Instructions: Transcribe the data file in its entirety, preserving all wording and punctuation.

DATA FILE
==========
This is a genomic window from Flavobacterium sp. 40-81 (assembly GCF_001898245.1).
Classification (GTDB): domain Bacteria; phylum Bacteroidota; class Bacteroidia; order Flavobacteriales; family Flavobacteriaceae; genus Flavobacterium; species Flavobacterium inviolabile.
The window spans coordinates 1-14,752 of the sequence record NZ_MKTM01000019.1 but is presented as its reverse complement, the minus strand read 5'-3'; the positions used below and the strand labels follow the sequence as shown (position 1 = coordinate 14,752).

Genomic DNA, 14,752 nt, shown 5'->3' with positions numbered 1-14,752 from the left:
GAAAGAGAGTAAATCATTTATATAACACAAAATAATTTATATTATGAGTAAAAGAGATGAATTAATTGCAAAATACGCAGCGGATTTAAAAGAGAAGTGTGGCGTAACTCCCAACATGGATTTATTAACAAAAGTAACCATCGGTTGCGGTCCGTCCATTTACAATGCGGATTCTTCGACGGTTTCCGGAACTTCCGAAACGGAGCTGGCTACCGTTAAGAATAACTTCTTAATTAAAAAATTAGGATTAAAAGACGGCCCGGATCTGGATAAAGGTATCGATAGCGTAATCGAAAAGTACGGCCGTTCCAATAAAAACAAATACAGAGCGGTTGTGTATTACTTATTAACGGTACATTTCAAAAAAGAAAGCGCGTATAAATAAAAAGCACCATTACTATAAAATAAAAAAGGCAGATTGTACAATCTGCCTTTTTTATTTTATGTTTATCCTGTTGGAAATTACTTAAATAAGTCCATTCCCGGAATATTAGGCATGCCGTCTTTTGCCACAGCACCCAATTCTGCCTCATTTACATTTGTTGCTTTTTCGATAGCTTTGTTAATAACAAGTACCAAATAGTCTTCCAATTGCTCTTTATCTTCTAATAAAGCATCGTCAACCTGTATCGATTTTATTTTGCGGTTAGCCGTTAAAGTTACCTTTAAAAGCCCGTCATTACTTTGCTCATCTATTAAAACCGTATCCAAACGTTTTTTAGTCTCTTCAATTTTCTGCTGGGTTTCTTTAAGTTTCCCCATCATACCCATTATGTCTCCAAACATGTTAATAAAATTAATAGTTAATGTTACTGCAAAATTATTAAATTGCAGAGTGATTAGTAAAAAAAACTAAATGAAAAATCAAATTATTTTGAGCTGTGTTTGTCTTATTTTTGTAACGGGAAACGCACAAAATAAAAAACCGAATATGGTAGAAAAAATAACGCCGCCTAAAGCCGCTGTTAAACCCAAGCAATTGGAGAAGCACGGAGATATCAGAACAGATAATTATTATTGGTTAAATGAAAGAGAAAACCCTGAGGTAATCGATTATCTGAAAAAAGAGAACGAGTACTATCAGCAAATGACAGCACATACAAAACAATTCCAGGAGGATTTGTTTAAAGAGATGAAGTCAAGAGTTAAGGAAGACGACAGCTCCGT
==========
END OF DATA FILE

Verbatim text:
This is a genomic window from Flavobacterium sp. 40-81 (assembly GCF_001898245.1).
Classification (GTDB): domain Bacteria; phylum Bacteroidota; class Bacteroidia; order Flavobacteriales; family Flavobacteriaceae; genus Flavobacterium; species Flavobacterium inviolabile.
The window spans coordinates 1-14,752 of the sequence record NZ_MKTM01000019.1 but is presented as its reverse complement, the minus strand read 5'-3'; the positions used below and the strand labels follow the sequence as shown (position 1 = coordinate 14,752).

Genomic DNA, 14,752 nt, shown 5'->3' with positions numbered 1-14,752 from the left:
GAAAGAGAGTAAATCATTTATATAACACAAAATAATTTATATTATGAGTAAAAGAGATGAATTAATTGCAAAATACGCAGCGGATTTAAAAGAGAAGTGTGGCGTAACTCCCAACATGGATTTATTAACAAAAGTAACCATCGGTTGCGGTCCGTCCATTTACAATGCGGATTCTTCGACGGTTTCCGGAACTTCCGAAACGGAGCTGGCTACCGTTAAGAATAACTTCTTAATTAAAAAATTAGGATTAAAAGACGGCCCGGATCTGGATAAAGGTATCGATAGCGTAATCGAAAAGTACGGCCGTTCCAATAAAAACAAATACAGAGCGGTTGTGTATTACTTATTAACGGTACATTTCAAAAAAGAAAGCGCGTATAAATAAAAAGCACCATTACTATAAAATAAAAAAGGCAGATTGTACAATCTGCCTTTTTTATTTTATGTTTATCCTGTTGGAAATTACTTAAATAAGTCCATTCCCGGAATATTAGGCATGCCGTCTTTTGCCACAGCACCCAATTCTGCCTCATTTACATTTGTTGCTTTTTCGATAGCTTTGTTAATAACAAGTACCAAATAGTCTTCCAATTGCTCTTTATCTTCTAATAAAGCATCGTCAACCTGTATCGATTTTATTTTGCGGTTAGCCGTTAAAGTTACCTTTAAAAGCCCGTCATTACTTTGCTCATCTATTAAAACCGTATCCAAACGTTTTTTAGTCTCTTCAATTTTCTGCTGGGTTTCTTTAAGTTTCCCCATCATACCCATTATGTCTCCAAACATGTTAATAAAATTAATAGTTAATGTTACTGCAAAATTATTAAATTGCAGAGTGATTAGTAAAAAAAACTAAATGAAAAATCAAATTATTTTGAGCTGTGTTTGTCTTATTTTTGTAACGGGAAACGCACAAAATAAAAAACCGAATATGGTAGAAAAAATAACGCCGCCTAAAGCCGCTGTTAAACCCAAGCAATTGGAGAAGCACGGAGATATCAGAACAGATAATTATTATTGGTTAAATGAAAGAGAAAACCCTGAGGTAATCGATTATCTGAAAAAAGAGAACGAGTACTATCAGCAAATGACAGCACATACAAAACAATTCCAGGAGGATTTGTTTAAAGAGATGAAGTCAAGAGTTAAGGAAGACGACAGCTCCGT